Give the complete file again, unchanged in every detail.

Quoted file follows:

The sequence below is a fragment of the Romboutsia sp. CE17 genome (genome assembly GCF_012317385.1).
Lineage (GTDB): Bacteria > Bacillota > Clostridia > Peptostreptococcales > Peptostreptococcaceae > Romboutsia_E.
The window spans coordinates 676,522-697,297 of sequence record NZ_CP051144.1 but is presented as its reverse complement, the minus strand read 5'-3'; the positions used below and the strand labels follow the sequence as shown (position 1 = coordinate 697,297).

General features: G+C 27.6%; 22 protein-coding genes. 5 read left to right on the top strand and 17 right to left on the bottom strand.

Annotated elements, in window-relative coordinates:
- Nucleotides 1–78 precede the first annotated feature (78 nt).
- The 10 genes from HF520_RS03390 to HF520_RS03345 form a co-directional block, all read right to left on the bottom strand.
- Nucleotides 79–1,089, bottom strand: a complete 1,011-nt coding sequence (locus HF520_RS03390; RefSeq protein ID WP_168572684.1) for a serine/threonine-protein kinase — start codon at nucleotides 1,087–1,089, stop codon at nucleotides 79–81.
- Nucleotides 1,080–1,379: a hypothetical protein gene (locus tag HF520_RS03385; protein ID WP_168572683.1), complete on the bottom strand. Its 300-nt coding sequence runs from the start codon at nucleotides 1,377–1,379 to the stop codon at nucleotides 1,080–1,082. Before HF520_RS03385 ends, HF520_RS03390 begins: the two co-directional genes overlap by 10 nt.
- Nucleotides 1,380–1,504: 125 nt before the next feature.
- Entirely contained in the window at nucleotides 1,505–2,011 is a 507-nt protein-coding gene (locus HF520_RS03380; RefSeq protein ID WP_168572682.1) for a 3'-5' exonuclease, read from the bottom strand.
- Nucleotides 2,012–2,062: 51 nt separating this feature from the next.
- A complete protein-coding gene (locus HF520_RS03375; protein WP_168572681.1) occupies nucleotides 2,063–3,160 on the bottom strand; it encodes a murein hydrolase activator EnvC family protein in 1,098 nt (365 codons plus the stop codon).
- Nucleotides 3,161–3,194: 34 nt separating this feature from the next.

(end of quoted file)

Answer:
The sequence below is a fragment of the Romboutsia sp. CE17 genome (genome assembly GCF_012317385.1).
Lineage (GTDB): Bacteria > Bacillota > Clostridia > Peptostreptococcales > Peptostreptococcaceae > Romboutsia_E.
The window spans coordinates 676,522-697,297 of sequence record NZ_CP051144.1 but is presented as its reverse complement, the minus strand read 5'-3'; the positions used below and the strand labels follow the sequence as shown (position 1 = coordinate 697,297).

General features: G+C 27.6%; 22 protein-coding genes. 5 read left to right on the top strand and 17 right to left on the bottom strand.

Annotated elements, in window-relative coordinates:
- Nucleotides 1–78 precede the first annotated feature (78 nt).
- The 10 genes from HF520_RS03390 to HF520_RS03345 form a co-directional block, all read right to left on the bottom strand.
- Nucleotides 79–1,089, bottom strand: a complete 1,011-nt coding sequence (locus HF520_RS03390; RefSeq protein ID WP_168572684.1) for a serine/threonine-protein kinase — start codon at nucleotides 1,087–1,089, stop codon at nucleotides 79–81.
- Nucleotides 1,080–1,379: a hypothetical protein gene (locus tag HF520_RS03385; protein ID WP_168572683.1), complete on the bottom strand. Its 300-nt coding sequence runs from the start codon at nucleotides 1,377–1,379 to the stop codon at nucleotides 1,080–1,082. Before HF520_RS03385 ends, HF520_RS03390 begins: the two co-directional genes overlap by 10 nt.
- Nucleotides 1,380–1,504: 125 nt before the next feature.
- Entirely contained in the window at nucleotides 1,505–2,011 is a 507-nt protein-coding gene (locus HF520_RS03380; RefSeq protein ID WP_168572682.1) for a 3'-5' exonuclease, read from the bottom strand.
- Nucleotides 2,012–2,062: 51 nt separating this feature from the next.
- A complete protein-coding gene (locus HF520_RS03375; protein WP_168572681.1) occupies nucleotides 2,063–3,160 on the bottom strand; it encodes a murein hydrolase activator EnvC family protein in 1,098 nt (365 codons plus the stop codon).
- Nucleotides 3,161–3,194: 34 nt separating this feature from the next.